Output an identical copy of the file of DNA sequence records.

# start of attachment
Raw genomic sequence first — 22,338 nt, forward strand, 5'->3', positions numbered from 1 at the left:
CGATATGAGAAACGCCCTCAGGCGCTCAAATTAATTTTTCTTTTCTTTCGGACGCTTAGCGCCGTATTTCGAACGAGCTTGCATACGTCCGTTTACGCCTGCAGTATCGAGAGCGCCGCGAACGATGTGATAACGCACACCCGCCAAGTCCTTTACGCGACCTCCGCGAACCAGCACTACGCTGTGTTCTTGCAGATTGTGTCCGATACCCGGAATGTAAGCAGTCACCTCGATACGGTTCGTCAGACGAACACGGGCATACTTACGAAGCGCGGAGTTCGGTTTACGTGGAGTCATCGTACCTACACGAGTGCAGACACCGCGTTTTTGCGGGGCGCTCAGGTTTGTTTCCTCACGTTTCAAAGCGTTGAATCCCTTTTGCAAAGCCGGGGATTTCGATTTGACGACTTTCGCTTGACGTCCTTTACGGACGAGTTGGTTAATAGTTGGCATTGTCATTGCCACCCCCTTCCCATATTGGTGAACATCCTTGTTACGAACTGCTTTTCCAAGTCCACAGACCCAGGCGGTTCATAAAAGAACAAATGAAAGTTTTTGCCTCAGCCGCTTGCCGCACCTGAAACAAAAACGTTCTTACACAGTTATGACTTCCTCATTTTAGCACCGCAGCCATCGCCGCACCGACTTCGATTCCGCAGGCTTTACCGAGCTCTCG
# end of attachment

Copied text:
Raw genomic sequence first — 22,338 nt, forward strand, 5'->3', positions numbered from 1 at the left:
CGATATGAGAAACGCCCTCAGGCGCTCAAATTAATTTTTCTTTTCTTTCGGACGCTTAGCGCCGTATTTCGAACGAGCTTGCATACGTCCGTTTACGCCTGCAGTATCGAGAGCGCCGCGAACGATGTGATAACGCACACCCGCCAAGTCCTTTACGCGACCTCCGCGAACCAGCACTACGCTGTGTTCTTGCAGATTGTGTCCGATACCCGGAATGTAAGCAGTCACCTCGATACGGTTCGTCAGACGAACACGGGCATACTTACGAAGCGCGGAGTTCGGTTTACGTGGAGTCATCGTACCTACACGAGTGCAGACACCGCGTTTTTGCGGGGCGCTCAGGTTTGTTTCCTCACGTTTCAAAGCGTTGAATCCCTTTTGCAAAGCCGGGGATTTCGATTTGACGACTTTCGCTTGACGTCCTTTACGGACGAGTTGGTTAATAGTTGGCATTGTCATTGCCACCCCCTTCCCATATTGGTGAACATCCTTGTTACGAACTGCTTTTCCAAGTCCACAGACCCAGGCGGTTCATAAAAGAACAAATGAAAGTTTTTGCCTCAGCCGCTTGCCGCACCTGAAACAAAAACGTTCTTACACAGTTATGACTTCCTCATTTTAGCACCGCAGCCATCGCCGCACCGACTTCGATTCCGCAGGCTTTACCGAGCTCTCG